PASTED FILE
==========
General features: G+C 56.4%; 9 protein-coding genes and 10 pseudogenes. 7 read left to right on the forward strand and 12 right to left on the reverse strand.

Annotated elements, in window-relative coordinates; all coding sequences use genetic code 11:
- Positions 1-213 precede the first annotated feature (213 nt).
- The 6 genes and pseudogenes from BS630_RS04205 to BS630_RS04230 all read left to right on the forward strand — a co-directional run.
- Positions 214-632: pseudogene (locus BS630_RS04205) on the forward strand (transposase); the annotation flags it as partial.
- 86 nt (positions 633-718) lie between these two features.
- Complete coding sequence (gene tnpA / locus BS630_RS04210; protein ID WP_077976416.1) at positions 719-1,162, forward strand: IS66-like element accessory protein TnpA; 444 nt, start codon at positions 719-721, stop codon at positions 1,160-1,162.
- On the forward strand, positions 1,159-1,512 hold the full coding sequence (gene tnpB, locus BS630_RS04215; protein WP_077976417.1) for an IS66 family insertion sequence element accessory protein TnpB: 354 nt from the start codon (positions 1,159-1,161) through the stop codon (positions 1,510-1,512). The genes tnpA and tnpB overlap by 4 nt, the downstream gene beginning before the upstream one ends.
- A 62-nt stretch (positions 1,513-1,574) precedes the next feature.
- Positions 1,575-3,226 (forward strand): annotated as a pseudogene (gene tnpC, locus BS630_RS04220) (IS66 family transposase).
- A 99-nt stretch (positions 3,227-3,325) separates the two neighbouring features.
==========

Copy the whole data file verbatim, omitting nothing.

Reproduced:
General features: G+C 56.4%; 9 protein-coding genes and 10 pseudogenes. 7 read left to right on the forward strand and 12 right to left on the reverse strand.

Annotated elements, in window-relative coordinates; all coding sequences use genetic code 11:
- Positions 1-213 precede the first annotated feature (213 nt).
- The 6 genes and pseudogenes from BS630_RS04205 to BS630_RS04230 all read left to right on the forward strand — a co-directional run.
- Positions 214-632: pseudogene (locus BS630_RS04205) on the forward strand (transposase); the annotation flags it as partial.
- 86 nt (positions 633-718) lie between these two features.
- Complete coding sequence (gene tnpA / locus BS630_RS04210; protein ID WP_077976416.1) at positions 719-1,162, forward strand: IS66-like element accessory protein TnpA; 444 nt, start codon at positions 719-721, stop codon at positions 1,160-1,162.
- On the forward strand, positions 1,159-1,512 hold the full coding sequence (gene tnpB, locus BS630_RS04215; protein WP_077976417.1) for an IS66 family insertion sequence element accessory protein TnpB: 354 nt from the start codon (positions 1,159-1,161) through the stop codon (positions 1,510-1,512). The genes tnpA and tnpB overlap by 4 nt, the downstream gene beginning before the upstream one ends.
- A 62-nt stretch (positions 1,513-1,574) precedes the next feature.
- Positions 1,575-3,226 (forward strand): annotated as a pseudogene (gene tnpC, locus BS630_RS04220) (IS66 family transposase).
- A 99-nt stretch (positions 3,227-3,325) separates the two neighbouring features.